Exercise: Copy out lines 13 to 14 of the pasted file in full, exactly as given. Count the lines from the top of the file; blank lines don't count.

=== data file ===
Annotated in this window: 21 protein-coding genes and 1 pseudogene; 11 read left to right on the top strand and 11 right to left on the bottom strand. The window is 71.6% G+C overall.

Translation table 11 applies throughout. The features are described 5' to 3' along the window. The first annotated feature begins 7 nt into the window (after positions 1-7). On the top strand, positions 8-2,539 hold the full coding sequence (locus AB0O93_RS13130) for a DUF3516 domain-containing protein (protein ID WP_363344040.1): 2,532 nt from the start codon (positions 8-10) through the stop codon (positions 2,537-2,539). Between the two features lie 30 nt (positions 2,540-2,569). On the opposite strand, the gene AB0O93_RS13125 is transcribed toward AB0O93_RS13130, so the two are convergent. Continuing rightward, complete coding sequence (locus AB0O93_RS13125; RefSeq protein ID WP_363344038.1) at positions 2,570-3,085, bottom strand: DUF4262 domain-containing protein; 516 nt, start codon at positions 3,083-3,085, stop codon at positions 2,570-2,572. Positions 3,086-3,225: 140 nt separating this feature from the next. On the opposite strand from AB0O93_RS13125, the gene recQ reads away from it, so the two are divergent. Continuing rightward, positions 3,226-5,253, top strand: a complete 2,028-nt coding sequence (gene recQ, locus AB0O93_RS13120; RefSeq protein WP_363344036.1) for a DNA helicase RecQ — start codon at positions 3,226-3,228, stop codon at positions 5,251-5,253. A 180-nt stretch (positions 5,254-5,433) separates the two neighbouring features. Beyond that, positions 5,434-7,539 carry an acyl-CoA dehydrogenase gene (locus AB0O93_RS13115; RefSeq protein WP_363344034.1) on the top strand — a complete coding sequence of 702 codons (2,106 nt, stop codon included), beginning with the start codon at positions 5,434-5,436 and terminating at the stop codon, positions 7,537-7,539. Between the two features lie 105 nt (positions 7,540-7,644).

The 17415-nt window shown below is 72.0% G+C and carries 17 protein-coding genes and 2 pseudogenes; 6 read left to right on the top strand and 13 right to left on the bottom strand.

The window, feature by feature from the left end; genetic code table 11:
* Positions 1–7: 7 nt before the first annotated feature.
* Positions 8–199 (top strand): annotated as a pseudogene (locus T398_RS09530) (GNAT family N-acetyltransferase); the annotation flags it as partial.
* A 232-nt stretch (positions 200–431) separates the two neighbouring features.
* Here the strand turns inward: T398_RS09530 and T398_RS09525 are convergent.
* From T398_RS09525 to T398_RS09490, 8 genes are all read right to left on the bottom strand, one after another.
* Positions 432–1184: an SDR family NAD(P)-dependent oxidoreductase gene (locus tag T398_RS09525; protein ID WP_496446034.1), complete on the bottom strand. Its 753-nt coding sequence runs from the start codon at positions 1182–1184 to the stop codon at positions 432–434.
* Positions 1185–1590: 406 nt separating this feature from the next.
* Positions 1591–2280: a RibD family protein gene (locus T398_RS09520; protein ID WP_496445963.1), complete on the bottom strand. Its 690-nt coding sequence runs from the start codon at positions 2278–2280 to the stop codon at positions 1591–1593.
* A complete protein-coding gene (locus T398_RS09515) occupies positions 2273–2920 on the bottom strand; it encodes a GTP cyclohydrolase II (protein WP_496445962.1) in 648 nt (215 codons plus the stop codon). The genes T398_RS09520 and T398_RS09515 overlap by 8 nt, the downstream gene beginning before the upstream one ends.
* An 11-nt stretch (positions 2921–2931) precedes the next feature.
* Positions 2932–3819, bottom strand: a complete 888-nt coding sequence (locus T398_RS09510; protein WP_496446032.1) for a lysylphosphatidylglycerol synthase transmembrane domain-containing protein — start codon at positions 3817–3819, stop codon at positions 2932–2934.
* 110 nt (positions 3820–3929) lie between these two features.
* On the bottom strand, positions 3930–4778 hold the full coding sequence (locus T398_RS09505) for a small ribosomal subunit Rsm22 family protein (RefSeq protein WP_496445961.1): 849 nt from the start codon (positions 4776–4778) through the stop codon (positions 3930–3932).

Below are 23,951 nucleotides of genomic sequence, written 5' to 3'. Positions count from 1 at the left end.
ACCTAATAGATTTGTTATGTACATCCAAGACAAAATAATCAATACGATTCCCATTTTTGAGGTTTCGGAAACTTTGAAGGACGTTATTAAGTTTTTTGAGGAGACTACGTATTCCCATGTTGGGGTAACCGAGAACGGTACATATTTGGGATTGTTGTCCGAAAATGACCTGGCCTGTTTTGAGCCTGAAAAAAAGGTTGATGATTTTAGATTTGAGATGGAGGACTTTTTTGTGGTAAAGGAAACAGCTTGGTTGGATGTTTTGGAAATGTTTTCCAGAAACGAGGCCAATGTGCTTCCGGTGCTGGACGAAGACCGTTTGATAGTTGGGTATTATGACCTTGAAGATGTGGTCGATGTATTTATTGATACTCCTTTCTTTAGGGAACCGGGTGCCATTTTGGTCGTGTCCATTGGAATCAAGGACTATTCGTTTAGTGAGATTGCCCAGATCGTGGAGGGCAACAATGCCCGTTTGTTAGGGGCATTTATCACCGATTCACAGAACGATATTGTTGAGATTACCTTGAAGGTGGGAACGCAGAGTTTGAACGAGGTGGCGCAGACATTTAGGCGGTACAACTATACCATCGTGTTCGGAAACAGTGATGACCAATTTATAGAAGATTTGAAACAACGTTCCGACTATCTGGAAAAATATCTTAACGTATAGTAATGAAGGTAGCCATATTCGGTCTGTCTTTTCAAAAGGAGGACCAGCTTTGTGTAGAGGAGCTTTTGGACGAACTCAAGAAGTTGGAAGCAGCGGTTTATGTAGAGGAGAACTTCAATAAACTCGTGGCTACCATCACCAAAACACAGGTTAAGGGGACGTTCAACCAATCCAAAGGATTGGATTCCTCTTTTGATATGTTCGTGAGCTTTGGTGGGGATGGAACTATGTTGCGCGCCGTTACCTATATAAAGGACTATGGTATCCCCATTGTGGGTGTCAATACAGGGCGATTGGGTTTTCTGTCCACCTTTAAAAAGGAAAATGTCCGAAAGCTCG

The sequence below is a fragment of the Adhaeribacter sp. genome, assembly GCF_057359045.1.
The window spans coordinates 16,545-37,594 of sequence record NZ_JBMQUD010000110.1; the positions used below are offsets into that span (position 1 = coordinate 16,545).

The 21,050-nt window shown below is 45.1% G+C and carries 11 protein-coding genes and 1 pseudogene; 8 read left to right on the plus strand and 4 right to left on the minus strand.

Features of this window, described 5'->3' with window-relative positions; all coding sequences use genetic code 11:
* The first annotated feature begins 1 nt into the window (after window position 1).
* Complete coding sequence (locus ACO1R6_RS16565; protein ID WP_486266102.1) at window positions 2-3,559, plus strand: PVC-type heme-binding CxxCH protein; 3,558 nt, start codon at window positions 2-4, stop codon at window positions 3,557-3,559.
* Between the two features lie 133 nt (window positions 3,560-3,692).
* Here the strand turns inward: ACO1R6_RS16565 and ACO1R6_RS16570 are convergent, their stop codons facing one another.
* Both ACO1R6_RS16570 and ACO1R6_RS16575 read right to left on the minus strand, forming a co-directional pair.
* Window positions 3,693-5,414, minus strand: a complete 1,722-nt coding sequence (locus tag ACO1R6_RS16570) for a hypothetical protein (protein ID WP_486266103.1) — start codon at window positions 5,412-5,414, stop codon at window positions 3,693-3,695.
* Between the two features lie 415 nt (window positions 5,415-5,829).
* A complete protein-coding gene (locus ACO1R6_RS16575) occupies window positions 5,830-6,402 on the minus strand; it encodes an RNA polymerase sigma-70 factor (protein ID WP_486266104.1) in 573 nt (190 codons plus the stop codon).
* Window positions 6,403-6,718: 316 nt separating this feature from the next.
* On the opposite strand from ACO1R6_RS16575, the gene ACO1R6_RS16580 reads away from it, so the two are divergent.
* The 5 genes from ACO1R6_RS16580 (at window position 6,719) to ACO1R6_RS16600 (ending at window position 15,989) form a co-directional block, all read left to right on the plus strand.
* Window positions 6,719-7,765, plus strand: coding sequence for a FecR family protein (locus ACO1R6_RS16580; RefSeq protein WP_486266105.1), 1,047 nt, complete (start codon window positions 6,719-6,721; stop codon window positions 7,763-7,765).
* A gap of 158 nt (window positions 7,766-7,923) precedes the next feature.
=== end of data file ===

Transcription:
* A complete protein-coding gene (locus T398_RS09515) occupies positions 2273–2920 on the bottom strand; it encodes a GTP cyclohydrolase II (protein WP_496445962.1) in 648 nt (215 codons plus the stop codon). The genes T398_RS09520 and T398_RS09515 overlap by 8 nt, the downstream gene beginning before the upstream one ends.
* An 11-nt stretch (positions 2921–2931) precedes the next feature.